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White Hood and Blue Cap: A Christmas Bough with Two Branches


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High up amongst the mountains of Western Otago are those interesting fragments of a pre-historie world, familiarly known as “The Terraces,” built up, grain upon grain and pebble upon pebble, by Nature's plastic hand, in that remote period when the interior of Otago consisted of a vast series of lakes, severed from each other sometimes by intervening ranges, sometimes by huge moraines. Coastwise these lakes were belted round by rocky ramparts of such great altitude that when the island did, at intervals of a few million years—as scientists tell us—take her periodic dip beneath old ocean, the waters thereof penetrated not within those mighty barriers. For not anywhere—neither on the surface of the earth nor in the bowels thereof, so far as man has yet forced his way—have any traces of marine life been found in that region. Shells of a fresh water mussel are found embedded in the clays page 4 which overlie the coal deposits, and the same species may be gathered in the running streams now. And in the extensive masses of “sinter” scattered along the margins of the old lake-beds there are immense numbers of tiny spiral shells, scarcely perceptible to the naked eye. But these are also of fresh water origin; and these are all.

The more ancient of the Terraces are about five hundred feet above the level of the yet existing lakes—Hawea, Wanaka, and Wakatipu—but they, in geological argot, have been so “degraded” and “eroded” in the course of time, that their position and outlines are barely traceable by the educated and practised eye. Lower down there are others so fresh and smooth, so mathematically true in their proportions, and so perfect in form, that they seem comparatively the work of yesterday. Time has wrought but little change in them. Yet an incalculable space of time must have elapsed since they formed the beds and margins of the great lakes by whose agency they were deposited as we now behold them. Far below their surface the rivers now find their way to the sea through rocky gorges, cut by the irresistible glaciers, which ground and tore the opposing mountains in their onward path, leaving everywhere the scars whereby their action is made manifest to the readers of the stone Bible.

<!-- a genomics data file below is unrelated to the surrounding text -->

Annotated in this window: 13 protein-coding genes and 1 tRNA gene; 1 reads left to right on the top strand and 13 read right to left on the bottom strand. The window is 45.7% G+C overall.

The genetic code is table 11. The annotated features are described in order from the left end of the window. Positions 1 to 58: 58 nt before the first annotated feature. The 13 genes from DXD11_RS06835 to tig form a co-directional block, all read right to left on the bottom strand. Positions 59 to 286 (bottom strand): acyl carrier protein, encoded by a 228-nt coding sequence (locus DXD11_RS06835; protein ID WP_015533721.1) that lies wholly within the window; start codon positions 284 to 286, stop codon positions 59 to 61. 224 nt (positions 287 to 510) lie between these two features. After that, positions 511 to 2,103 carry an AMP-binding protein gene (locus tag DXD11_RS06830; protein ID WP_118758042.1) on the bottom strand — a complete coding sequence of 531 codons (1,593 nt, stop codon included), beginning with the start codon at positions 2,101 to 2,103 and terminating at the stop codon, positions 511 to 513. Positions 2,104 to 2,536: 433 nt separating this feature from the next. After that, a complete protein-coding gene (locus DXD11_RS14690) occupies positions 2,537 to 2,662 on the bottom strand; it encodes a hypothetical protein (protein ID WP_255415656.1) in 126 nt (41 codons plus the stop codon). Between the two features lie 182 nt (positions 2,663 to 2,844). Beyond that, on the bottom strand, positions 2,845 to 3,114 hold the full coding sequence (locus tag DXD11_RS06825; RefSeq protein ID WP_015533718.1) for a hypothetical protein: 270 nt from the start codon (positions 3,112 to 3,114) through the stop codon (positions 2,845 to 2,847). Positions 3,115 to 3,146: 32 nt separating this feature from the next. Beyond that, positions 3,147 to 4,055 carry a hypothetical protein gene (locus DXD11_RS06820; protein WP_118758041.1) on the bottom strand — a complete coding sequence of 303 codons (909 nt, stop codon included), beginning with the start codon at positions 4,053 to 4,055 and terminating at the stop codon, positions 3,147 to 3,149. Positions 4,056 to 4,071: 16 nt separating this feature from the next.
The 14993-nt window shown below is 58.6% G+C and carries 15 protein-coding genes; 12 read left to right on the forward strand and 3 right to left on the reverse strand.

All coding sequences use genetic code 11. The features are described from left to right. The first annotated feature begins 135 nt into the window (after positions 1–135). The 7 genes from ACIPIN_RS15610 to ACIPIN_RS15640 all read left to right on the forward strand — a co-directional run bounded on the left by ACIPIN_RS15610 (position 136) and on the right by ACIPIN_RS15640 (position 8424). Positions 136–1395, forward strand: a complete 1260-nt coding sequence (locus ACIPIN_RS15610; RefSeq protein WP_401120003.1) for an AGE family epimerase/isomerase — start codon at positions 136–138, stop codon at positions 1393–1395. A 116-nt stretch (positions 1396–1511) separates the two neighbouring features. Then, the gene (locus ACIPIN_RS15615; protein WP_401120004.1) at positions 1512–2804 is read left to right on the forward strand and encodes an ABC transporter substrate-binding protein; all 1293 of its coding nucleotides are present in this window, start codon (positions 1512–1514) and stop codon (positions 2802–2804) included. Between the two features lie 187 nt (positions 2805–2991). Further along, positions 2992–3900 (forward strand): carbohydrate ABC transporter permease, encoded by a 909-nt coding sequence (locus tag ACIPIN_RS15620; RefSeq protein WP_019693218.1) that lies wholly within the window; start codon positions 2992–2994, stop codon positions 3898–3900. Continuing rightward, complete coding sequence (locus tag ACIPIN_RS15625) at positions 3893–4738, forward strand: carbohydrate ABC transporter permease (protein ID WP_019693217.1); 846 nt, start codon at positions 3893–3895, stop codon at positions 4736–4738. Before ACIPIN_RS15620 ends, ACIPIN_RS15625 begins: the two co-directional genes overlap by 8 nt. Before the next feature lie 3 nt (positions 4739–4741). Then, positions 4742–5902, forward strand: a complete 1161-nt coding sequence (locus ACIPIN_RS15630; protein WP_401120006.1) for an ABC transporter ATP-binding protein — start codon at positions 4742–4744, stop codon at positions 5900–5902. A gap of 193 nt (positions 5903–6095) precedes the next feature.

It is on these Terraces (many of which are of considerable extent), and in the creeks which intersect them, that our gold miners pursue their avocations, sluicing away the river frontages and burrowing into their inmost recesses, in search of the golden grains which, in greater or less quantities, are dispersed throughout. Theirs is a life of great hardship, and laborious in the extreme; but it is one which seems to elicit the kindliest feelings and most manly sentiments of our common nature—as such lives ever do, on sea or land, save where “the slime of the serpent” has corroded the hearts of men.

Picture to yourself, then, one of these natural Terraces, green with the late autumn rains, and set page 5 amidst stupendous snow-capped mountains, with a river—or, more properly, a torrent—brawling and foaming in its rock-bound and boulder-strewn channel a hundred feet below. Irregularly scattered over the level plateau are some two score huts, constructed of rough slabs of native timber, and well plastered with clay in the chinks, “to keep the wind away.” These are the habitations of the miners. The musical clinking of hammers on the anvil proclaims the presence of a blacksmith's forge; and, conspicuous by their greater size and more pretentious appearance, are two buildings—one being the ubiquitous “General Store,” where every description of merchandise is sold; the other, a public house, rejoicing in the name of “The Maori Hen Hotel,” where alcoholic liquors of great potency, but of doubtful purity, are vended.

Behold, then, the scene. There—in that wild and distant region—it was that the events which I am about to narrate occurred.

Let me now introduce to you the actors in the drama.